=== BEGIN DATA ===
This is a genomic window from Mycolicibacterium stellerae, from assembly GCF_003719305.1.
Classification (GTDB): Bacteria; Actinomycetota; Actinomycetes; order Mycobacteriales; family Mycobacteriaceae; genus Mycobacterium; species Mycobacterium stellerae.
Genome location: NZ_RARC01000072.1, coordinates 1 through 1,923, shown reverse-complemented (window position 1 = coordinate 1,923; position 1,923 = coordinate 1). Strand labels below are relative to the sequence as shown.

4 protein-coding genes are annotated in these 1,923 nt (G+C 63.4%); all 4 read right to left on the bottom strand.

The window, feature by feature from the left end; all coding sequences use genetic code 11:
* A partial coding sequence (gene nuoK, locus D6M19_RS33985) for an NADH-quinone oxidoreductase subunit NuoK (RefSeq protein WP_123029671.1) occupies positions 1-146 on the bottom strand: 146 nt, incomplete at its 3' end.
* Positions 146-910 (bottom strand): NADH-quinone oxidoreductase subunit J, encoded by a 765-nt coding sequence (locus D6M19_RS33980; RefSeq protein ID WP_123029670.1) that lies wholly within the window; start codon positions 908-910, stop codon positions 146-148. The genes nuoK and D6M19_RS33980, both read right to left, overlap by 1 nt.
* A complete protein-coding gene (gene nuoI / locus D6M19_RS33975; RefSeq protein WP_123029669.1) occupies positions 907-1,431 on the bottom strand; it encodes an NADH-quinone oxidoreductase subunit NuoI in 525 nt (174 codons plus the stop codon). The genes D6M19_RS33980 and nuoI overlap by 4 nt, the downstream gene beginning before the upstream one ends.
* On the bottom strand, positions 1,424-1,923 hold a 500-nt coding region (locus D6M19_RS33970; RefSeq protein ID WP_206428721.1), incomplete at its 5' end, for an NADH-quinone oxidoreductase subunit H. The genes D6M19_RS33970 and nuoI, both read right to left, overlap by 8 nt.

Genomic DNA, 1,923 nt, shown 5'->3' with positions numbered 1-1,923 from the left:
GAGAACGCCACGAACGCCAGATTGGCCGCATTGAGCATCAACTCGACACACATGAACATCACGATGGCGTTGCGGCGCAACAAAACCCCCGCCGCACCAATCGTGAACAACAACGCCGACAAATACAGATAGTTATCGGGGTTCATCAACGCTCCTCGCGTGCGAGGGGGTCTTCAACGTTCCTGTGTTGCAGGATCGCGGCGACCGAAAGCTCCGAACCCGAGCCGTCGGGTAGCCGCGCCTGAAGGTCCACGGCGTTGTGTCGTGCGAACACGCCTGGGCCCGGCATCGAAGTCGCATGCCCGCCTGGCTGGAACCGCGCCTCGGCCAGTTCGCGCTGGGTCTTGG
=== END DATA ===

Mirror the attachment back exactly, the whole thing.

This is a genomic window from Mycolicibacterium stellerae, from assembly GCF_003719305.1.
Classification (GTDB): Bacteria; Actinomycetota; Actinomycetes; order Mycobacteriales; family Mycobacteriaceae; genus Mycobacterium; species Mycobacterium stellerae.
Genome location: NZ_RARC01000072.1, coordinates 1 through 1,923, shown reverse-complemented (window position 1 = coordinate 1,923; position 1,923 = coordinate 1). Strand labels below are relative to the sequence as shown.

4 protein-coding genes are annotated in these 1,923 nt (G+C 63.4%); all 4 read right to left on the bottom strand.

The window, feature by feature from the left end; all coding sequences use genetic code 11:
* A partial coding sequence (gene nuoK, locus D6M19_RS33985) for an NADH-quinone oxidoreductase subunit NuoK (RefSeq protein WP_123029671.1) occupies positions 1-146 on the bottom strand: 146 nt, incomplete at its 3' end.
* Positions 146-910 (bottom strand): NADH-quinone oxidoreductase subunit J, encoded by a 765-nt coding sequence (locus D6M19_RS33980; RefSeq protein ID WP_123029670.1) that lies wholly within the window; start codon positions 908-910, stop codon positions 146-148. The genes nuoK and D6M19_RS33980, both read right to left, overlap by 1 nt.
* A complete protein-coding gene (gene nuoI / locus D6M19_RS33975; RefSeq protein WP_123029669.1) occupies positions 907-1,431 on the bottom strand; it encodes an NADH-quinone oxidoreductase subunit NuoI in 525 nt (174 codons plus the stop codon). The genes D6M19_RS33980 and nuoI overlap by 4 nt, the downstream gene beginning before the upstream one ends.
* On the bottom strand, positions 1,424-1,923 hold a 500-nt coding region (locus D6M19_RS33970; RefSeq protein ID WP_206428721.1), incomplete at its 5' end, for an NADH-quinone oxidoreductase subunit H. The genes D6M19_RS33970 and nuoI, both read right to left, overlap by 8 nt.

Genomic DNA, 1,923 nt, shown 5'->3' with positions numbered 1-1,923 from the left:
GAGAACGCCACGAACGCCAGATTGGCCGCATTGAGCATCAACTCGACACACATGAACATCACGATGGCGTTGCGGCGCAACAAAACCCCCGCCGCACCAATCGTGAACAACAACGCCGACAAATACAGATAGTTATCGGGGTTCATCAACGCTCCTCGCGTGCGAGGGGGTCTTCAACGTTCCTGTGTTGCAGGATCGCGGCGACCGAAAGCTCCGAACCCGAGCCGTCGGGTAGCCGCGCCTGAAGGTCCACGGCGTTGTGTCGTGCGAACACGCCTGGGCCCGGCATCGAAGTCGCATGCCCGCCTGGCTGGAACCGCGCCTCGGCCAGTTCGCGCTGGGTCTTGG